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Open Recent Office 2008 Docs by Date

Office 2008 applications like Word and Excel now list recently opened documents on a File > Open Recent submenu. Choose More from that menu, and you'll get a multifunction Project Gallery dialog. Click the Recent button at the top and then select a date range in the Dates list to find files that were last opened today, yesterday, earlier in the week, last week, and so forth. (The Settings pane in the Project Gallery dialog lets you set how many recently opened files show in the File > Open Recent submenu.)

 
 

Mail Drop, the Eudora Alternative

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Few people know about Mail Drop, a great freeware mail client for the Mac. Mail Drop is an IMAP email client being developed by Carl W. Bell as a Baylor University project. IMAP is a protocol for remote mailbox access, along the lines of the POP3 protocol used by Eudora. The IMAP protocol is different from POP3 though, and offers a significantly extended paradigm for remote mail retrieval. The POP3 protocol is a simple protocol with very limited options for managing mail on the server. When a POP3 client connects to a mail server, it can basically say two things: "give me all my mail" or "give me all my mail and then delete your copy". If you always read your mail using the same POP3 mail client on the same computer, this is fine, but if you have ever tried to access your mailbox from different client machines, you will be familiar with the synchronization problem that occurs.

An IMAP client, however, can request specific information about messages. With IMAP, mail is always stored on the server until you command the server to delete it. For people who check their mail from multiple computers or for access to a shared mailbox, IMAP is ideal. IMAP also enables you to transfer messages between mail boxes on the server, and save sent mail on the server. For more information about the IMAP protocol, please see:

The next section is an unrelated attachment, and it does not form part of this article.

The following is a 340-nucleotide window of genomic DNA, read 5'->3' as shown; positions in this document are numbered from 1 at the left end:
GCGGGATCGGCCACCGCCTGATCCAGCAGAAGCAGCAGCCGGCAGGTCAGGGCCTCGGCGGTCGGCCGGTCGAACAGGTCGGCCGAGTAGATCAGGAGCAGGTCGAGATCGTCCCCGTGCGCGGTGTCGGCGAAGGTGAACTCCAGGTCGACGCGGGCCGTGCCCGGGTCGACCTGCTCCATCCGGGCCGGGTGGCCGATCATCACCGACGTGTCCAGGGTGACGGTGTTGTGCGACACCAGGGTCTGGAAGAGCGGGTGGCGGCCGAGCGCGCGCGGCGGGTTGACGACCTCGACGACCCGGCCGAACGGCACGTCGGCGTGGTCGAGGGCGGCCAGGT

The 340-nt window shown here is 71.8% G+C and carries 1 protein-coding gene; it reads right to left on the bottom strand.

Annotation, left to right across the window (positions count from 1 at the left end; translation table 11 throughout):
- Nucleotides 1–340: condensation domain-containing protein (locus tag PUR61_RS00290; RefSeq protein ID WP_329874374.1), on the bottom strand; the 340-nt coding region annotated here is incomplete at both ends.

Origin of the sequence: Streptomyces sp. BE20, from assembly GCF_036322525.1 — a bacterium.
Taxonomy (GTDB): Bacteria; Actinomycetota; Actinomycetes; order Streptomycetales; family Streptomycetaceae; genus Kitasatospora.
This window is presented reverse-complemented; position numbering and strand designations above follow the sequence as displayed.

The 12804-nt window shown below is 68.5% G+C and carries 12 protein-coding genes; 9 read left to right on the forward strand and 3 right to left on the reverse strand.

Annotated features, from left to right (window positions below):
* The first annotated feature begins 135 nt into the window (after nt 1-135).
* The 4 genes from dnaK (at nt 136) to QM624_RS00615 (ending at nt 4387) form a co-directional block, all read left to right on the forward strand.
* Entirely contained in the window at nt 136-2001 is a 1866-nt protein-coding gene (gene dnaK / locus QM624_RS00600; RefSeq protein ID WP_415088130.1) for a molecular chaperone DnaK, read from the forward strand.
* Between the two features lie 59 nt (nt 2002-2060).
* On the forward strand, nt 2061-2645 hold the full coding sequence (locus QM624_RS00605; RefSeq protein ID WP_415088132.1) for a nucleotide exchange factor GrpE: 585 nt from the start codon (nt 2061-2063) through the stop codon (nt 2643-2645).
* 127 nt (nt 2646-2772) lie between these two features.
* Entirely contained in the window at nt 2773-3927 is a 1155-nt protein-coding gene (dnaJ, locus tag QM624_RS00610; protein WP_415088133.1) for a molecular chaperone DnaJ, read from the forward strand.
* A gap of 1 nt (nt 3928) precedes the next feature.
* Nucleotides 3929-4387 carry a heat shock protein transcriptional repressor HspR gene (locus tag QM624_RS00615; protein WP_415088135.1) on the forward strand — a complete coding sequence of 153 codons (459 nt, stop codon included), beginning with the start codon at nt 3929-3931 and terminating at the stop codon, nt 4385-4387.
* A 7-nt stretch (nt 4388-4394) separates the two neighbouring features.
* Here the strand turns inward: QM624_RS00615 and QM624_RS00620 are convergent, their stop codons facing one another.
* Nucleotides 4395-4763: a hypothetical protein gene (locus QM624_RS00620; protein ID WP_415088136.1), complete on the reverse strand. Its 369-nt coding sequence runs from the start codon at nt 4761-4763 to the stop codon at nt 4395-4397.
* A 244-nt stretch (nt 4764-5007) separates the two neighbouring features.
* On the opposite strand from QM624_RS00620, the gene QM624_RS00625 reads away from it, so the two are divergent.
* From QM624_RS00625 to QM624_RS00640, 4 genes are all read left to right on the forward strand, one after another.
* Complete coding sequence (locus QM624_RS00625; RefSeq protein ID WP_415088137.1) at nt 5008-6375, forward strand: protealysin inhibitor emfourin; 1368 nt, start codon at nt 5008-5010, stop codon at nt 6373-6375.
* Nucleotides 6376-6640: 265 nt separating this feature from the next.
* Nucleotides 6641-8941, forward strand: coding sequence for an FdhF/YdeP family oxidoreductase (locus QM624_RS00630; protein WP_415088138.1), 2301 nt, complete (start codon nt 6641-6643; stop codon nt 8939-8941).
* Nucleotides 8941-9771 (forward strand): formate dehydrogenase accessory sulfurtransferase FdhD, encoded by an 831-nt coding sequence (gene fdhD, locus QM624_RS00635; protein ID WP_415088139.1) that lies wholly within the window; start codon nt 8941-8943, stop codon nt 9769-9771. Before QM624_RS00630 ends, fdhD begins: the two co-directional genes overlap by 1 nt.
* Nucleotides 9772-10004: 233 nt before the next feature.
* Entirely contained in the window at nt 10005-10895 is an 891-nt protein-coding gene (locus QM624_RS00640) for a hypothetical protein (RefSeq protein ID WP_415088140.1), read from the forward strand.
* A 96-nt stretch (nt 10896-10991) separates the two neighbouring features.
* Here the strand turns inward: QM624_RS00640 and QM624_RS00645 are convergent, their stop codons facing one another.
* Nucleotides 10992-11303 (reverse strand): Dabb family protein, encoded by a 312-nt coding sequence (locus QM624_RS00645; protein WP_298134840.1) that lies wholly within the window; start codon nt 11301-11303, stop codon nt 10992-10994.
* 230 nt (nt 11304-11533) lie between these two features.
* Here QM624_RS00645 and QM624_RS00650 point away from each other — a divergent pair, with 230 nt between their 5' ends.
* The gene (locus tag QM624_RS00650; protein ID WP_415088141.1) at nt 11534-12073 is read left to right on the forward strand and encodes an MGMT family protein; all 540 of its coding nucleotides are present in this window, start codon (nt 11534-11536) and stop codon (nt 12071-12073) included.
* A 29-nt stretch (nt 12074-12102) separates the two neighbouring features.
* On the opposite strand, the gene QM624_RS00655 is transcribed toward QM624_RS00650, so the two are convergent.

<ftp://ftp.cac.washington.edu/imap/ imap.vs.pop.brief>

Mail Drop, which enables you to access an email account on an IMAP server, is intuitive and easy to use. When you use Mail Drop to connect to your mail server, instead of retrieving messages in their entirety, Mail Drop downloads selected information about each mail message (the message's date, subject, sender, size, and whether the message has attachments) and displays it in a list. To read a particular message, double-click the message's listing, and then (and only then) will Mail Drop download the message's body to your Macintosh. If the message has an attachment, it will be indicated in the message's window. You can direct Mail Drop to download the attachment, or tell Mail Drop to delete the attachment from the server. (This feature is especially handy if you receive email via a modem connection.)

Mail Drop has been steadily gaining features, and the latest beta version supports such niceties as drag & drop from an address book to recipient fields, drag & drop of files from the Finder into the attachments list, and drag & drop files between folders on the mail server. Mail Drop supports AppleDouble, AppleSingle, BinHex, and true MIME. If you receive a particularly long message, Mail Drop can only show you the first 32K of the message, but you can immediately save the entire message for reading in another program. Mail Drop is also URL-aware: if you command-click on a URL in the message's body, Mail Drop opens the URL with the appropriate helper application.

If you are interested in Mail Drop, you can download the latest beta version from the following URL. Please note that you must have access to an IMAP mail server to use Mail Drop; though many Internet providers only provide POP3 service, some sites support both POP3 and IMAP. If you aren't sure about your situation, check with your Internet provider or system administrator.

<http://ackmo.baylor.edu/files/Mail_Drop/ info.html>

 

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